Several Hindu temples in Britain have banned the new £5 note after it emerged that it contained animal fat.
The National Council of Hindu Temples said the new currency “ceases to be a simple medium of exchange but becomes a medium for communicating pain and suffering and we would not want to come into contact with it”.
Satish Sharma, a spokesperson for the Council, recently told the BBC that he knew of at least three temples which were not accepting the £5 note.
“I think temples have a responsibility to maintain a certain standard of Dharmic (religious) principles. Any temple which wanted to go along and ban the £5 note wouldn’t be acting in any matter which was inconsistent,” he said.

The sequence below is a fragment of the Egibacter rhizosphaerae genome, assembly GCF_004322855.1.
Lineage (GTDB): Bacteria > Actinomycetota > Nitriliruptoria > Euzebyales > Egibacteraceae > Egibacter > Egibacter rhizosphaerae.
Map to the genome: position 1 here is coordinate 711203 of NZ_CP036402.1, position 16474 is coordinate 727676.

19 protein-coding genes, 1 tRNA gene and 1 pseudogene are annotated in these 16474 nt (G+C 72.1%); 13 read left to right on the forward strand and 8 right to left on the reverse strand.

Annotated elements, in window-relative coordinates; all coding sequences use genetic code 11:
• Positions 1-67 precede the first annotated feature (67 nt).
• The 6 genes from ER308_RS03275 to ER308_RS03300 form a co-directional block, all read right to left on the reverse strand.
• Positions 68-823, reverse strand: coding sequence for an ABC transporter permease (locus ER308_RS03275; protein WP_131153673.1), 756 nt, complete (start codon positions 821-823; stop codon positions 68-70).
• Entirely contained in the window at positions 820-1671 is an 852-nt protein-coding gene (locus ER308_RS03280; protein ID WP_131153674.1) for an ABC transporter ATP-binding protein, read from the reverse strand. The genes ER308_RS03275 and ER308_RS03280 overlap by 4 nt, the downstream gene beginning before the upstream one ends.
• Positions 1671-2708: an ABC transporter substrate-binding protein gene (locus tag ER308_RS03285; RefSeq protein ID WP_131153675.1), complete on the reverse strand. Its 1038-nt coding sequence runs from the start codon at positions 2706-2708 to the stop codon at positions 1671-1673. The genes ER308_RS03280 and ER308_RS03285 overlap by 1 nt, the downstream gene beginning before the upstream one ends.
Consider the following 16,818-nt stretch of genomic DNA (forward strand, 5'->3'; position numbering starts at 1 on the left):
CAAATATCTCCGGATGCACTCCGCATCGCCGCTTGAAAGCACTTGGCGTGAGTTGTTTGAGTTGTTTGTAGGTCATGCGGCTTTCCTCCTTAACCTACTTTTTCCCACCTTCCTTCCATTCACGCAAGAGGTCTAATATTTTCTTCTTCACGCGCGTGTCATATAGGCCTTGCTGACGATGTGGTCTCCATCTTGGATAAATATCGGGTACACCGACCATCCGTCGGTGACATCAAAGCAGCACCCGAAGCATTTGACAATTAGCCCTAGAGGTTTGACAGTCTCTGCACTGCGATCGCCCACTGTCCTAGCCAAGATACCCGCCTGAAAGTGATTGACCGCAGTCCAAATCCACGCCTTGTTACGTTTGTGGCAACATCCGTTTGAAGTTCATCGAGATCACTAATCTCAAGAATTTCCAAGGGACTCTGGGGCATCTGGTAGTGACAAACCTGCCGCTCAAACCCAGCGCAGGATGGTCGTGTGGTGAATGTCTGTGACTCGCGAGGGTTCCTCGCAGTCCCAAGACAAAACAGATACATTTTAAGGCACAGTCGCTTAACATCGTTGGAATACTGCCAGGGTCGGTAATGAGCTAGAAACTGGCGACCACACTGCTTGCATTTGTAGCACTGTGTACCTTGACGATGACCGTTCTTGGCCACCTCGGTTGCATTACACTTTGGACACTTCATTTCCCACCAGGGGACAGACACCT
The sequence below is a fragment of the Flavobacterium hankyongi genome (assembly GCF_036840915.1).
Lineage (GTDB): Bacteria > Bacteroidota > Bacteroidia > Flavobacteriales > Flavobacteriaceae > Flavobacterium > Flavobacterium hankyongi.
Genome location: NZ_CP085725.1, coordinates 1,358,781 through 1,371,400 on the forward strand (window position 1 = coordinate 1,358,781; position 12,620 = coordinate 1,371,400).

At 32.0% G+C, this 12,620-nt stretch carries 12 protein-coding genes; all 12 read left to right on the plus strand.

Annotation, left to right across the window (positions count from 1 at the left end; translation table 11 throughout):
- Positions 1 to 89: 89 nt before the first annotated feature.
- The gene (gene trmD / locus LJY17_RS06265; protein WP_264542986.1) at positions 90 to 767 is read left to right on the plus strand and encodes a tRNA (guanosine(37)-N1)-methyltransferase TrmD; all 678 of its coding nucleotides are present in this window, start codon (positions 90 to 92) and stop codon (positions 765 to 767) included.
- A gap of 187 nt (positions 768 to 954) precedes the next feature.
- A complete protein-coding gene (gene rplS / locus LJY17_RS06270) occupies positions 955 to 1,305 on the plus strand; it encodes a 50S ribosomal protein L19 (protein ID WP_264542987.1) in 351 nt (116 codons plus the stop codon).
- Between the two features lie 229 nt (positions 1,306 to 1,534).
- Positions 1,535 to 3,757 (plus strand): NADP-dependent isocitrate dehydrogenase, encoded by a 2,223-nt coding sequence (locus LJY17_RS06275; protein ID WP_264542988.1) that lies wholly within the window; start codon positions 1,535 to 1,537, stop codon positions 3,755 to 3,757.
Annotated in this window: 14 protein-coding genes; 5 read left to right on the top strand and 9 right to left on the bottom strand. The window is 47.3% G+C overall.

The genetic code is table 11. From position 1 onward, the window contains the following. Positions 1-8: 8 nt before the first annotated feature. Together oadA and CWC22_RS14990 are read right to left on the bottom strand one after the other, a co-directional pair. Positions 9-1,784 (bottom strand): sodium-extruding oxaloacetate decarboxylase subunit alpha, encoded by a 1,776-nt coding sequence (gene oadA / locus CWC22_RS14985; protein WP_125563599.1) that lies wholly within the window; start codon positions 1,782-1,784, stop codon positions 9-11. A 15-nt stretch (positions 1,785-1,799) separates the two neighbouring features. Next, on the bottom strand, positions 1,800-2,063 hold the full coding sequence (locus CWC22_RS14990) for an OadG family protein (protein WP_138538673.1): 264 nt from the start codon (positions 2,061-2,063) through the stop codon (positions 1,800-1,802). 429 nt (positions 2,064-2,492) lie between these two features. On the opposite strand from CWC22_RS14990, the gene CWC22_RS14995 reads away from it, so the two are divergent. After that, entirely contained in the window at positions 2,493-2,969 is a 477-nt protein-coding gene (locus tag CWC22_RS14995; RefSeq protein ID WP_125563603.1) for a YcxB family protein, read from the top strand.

The Bhaktivedanta Manor, a Hare Krishna temple at Hertfordshire, posted a photo on Facebook which said: “We no longer accept the new 5 pound notes as they contain animal fat.”
Last week, it was revealed that the note contains tallow, which comes from beef or mutton fat. Hindus consider cow a holy animal.
The Shree Sanatan Temple at Leicester also launched a campaign to have the note replaced, some sections of the media reported.
“We are very disappointed to learn that the new £5 note contains traces of animal fat,” the temple’s website said.
A petition to remove tallow from the bank notes has received more than 120,000 signatures.